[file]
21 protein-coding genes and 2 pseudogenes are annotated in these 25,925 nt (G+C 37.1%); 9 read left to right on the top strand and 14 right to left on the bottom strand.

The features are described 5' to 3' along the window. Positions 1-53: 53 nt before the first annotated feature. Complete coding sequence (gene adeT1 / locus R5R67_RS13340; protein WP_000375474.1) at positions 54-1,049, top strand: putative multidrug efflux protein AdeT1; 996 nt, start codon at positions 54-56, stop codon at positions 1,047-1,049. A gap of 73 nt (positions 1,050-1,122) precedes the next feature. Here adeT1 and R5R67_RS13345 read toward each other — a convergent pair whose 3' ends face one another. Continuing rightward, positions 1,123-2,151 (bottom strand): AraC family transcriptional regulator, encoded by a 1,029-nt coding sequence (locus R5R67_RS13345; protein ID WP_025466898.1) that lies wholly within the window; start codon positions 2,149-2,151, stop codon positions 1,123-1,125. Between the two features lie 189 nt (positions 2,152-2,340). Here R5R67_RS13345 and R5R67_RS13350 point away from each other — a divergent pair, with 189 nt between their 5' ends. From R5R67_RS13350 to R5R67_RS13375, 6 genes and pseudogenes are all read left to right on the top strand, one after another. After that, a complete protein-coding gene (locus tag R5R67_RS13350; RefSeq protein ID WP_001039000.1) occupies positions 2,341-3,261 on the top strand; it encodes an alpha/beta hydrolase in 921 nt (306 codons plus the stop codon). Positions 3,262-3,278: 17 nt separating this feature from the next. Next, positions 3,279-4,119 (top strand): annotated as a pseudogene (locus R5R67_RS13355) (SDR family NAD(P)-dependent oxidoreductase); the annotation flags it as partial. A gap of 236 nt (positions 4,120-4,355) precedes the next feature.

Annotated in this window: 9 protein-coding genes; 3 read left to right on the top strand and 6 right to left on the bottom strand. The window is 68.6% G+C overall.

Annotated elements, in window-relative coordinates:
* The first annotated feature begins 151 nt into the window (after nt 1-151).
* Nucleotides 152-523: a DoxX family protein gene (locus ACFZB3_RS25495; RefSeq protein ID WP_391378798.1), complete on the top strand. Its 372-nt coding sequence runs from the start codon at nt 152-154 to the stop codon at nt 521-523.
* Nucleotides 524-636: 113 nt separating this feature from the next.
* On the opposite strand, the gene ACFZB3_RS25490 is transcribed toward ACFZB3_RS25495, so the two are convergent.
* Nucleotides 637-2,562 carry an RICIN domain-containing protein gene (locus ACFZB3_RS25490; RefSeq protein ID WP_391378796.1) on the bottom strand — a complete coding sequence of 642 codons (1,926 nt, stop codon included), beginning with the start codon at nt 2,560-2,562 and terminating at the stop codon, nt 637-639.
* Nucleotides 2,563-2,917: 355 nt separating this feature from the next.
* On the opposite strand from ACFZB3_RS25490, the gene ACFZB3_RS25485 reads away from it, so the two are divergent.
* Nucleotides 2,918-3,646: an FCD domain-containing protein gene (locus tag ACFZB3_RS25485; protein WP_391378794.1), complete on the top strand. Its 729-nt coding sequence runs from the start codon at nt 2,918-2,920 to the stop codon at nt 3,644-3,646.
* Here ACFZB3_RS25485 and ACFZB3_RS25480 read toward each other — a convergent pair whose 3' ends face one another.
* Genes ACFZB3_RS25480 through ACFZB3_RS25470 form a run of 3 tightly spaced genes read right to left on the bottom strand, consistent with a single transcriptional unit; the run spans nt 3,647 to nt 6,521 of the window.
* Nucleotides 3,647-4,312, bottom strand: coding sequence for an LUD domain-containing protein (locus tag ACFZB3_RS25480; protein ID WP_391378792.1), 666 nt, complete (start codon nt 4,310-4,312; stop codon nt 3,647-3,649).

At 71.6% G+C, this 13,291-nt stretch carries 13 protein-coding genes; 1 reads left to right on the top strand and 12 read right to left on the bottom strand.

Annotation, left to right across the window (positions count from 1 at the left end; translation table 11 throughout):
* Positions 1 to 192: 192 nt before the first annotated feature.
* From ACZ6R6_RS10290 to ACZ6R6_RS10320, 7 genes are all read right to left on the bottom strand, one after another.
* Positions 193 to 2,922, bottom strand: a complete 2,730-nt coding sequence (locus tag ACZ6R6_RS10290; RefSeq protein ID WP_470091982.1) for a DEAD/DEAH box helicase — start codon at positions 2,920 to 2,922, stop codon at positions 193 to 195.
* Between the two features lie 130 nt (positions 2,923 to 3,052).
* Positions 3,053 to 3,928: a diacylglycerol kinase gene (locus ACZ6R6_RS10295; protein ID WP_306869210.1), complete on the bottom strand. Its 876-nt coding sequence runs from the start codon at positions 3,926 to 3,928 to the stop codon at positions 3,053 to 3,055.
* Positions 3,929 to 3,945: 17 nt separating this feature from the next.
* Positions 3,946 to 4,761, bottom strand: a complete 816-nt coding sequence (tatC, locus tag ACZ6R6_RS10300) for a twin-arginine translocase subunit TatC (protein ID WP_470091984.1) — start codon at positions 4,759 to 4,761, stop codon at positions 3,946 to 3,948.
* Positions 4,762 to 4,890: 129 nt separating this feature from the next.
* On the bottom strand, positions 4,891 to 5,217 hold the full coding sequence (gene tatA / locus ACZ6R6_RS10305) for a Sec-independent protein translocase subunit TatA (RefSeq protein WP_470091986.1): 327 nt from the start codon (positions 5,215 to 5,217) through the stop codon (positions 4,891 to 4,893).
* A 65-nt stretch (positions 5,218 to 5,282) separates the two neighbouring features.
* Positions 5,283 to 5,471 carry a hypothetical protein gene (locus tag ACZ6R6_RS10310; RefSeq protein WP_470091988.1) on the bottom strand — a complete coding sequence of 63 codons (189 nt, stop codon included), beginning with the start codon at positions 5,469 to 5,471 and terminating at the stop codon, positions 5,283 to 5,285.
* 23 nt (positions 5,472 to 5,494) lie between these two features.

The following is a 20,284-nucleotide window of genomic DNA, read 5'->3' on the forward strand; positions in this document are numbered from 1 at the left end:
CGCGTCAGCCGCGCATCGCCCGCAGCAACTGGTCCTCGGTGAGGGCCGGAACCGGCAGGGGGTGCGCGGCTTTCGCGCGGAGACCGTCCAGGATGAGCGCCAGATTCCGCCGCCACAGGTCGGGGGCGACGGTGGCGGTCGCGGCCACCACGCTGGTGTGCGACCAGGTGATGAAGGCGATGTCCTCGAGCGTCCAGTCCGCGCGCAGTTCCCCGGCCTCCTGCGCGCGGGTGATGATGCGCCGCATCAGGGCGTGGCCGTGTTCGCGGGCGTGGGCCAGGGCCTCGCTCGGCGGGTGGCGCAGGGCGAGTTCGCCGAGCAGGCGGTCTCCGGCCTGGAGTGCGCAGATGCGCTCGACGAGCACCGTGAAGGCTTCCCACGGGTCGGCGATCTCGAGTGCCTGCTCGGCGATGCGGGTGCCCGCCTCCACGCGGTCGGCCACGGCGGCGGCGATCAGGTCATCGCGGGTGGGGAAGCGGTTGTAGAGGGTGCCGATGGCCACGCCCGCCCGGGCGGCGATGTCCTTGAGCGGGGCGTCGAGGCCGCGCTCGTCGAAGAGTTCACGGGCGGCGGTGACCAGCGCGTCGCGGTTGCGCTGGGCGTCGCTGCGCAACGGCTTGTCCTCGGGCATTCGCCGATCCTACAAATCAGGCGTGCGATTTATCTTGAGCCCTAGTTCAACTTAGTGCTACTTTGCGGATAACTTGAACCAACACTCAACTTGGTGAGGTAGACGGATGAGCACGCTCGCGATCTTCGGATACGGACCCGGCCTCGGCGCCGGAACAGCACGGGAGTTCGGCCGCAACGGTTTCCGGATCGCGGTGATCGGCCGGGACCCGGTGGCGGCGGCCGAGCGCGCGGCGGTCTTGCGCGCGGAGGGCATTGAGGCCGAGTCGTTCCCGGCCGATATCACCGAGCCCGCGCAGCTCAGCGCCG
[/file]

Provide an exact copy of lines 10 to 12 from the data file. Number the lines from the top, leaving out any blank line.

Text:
* Nucleotides 2,563-2,917: 355 nt separating this feature from the next.
* On the opposite strand from ACFZB3_RS25490, the gene ACFZB3_RS25485 reads away from it, so the two are divergent.
* Nucleotides 2,918-3,646: an FCD domain-containing protein gene (locus tag ACFZB3_RS25485; protein WP_391378794.1), complete on the top strand. Its 729-nt coding sequence runs from the start codon at nt 2,918-2,920 to the stop codon at nt 3,644-3,646.